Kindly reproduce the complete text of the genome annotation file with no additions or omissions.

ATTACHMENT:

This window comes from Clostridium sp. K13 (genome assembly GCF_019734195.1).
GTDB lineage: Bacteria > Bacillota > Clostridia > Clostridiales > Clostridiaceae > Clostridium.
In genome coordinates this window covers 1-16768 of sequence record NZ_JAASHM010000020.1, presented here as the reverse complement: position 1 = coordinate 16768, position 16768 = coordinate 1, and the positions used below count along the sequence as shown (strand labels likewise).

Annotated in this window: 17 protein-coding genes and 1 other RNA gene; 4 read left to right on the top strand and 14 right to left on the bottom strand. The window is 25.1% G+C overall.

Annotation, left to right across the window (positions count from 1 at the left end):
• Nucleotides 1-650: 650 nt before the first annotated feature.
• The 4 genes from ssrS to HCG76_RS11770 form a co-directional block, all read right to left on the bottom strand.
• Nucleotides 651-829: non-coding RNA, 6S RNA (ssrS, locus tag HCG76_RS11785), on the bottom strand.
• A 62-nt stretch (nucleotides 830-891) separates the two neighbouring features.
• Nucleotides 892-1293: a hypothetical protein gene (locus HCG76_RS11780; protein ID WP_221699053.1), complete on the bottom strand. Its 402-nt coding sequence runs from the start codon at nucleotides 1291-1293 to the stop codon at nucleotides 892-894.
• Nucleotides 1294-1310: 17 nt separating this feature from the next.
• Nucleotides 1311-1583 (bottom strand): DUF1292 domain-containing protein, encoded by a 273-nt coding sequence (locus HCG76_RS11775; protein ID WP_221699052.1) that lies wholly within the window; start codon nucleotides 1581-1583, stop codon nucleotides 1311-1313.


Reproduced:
This window comes from Clostridium sp. K13 (genome assembly GCF_019734195.1).
GTDB lineage: Bacteria > Bacillota > Clostridia > Clostridiales > Clostridiaceae > Clostridium.
In genome coordinates this window covers 1-16768 of sequence record NZ_JAASHM010000020.1, presented here as the reverse complement: position 1 = coordinate 16768, position 16768 = coordinate 1, and the positions used below count along the sequence as shown (strand labels likewise).

Annotated in this window: 17 protein-coding genes and 1 other RNA gene; 4 read left to right on the top strand and 14 right to left on the bottom strand. The window is 25.1% G+C overall.

Annotation, left to right across the window (positions count from 1 at the left end):
• Nucleotides 1-650: 650 nt before the first annotated feature.
• The 4 genes from ssrS to HCG76_RS11770 form a co-directional block, all read right to left on the bottom strand.
• Nucleotides 651-829: non-coding RNA, 6S RNA (ssrS, locus tag HCG76_RS11785), on the bottom strand.
• A 62-nt stretch (nucleotides 830-891) separates the two neighbouring features.
• Nucleotides 892-1293: a hypothetical protein gene (locus HCG76_RS11780; protein ID WP_221699053.1), complete on the bottom strand. Its 402-nt coding sequence runs from the start codon at nucleotides 1291-1293 to the stop codon at nucleotides 892-894.
• Nucleotides 1294-1310: 17 nt separating this feature from the next.
• Nucleotides 1311-1583 (bottom strand): DUF1292 domain-containing protein, encoded by a 273-nt coding sequence (locus HCG76_RS11775; protein ID WP_221699052.1) that lies wholly within the window; start codon nucleotides 1581-1583, stop codon nucleotides 1311-1313.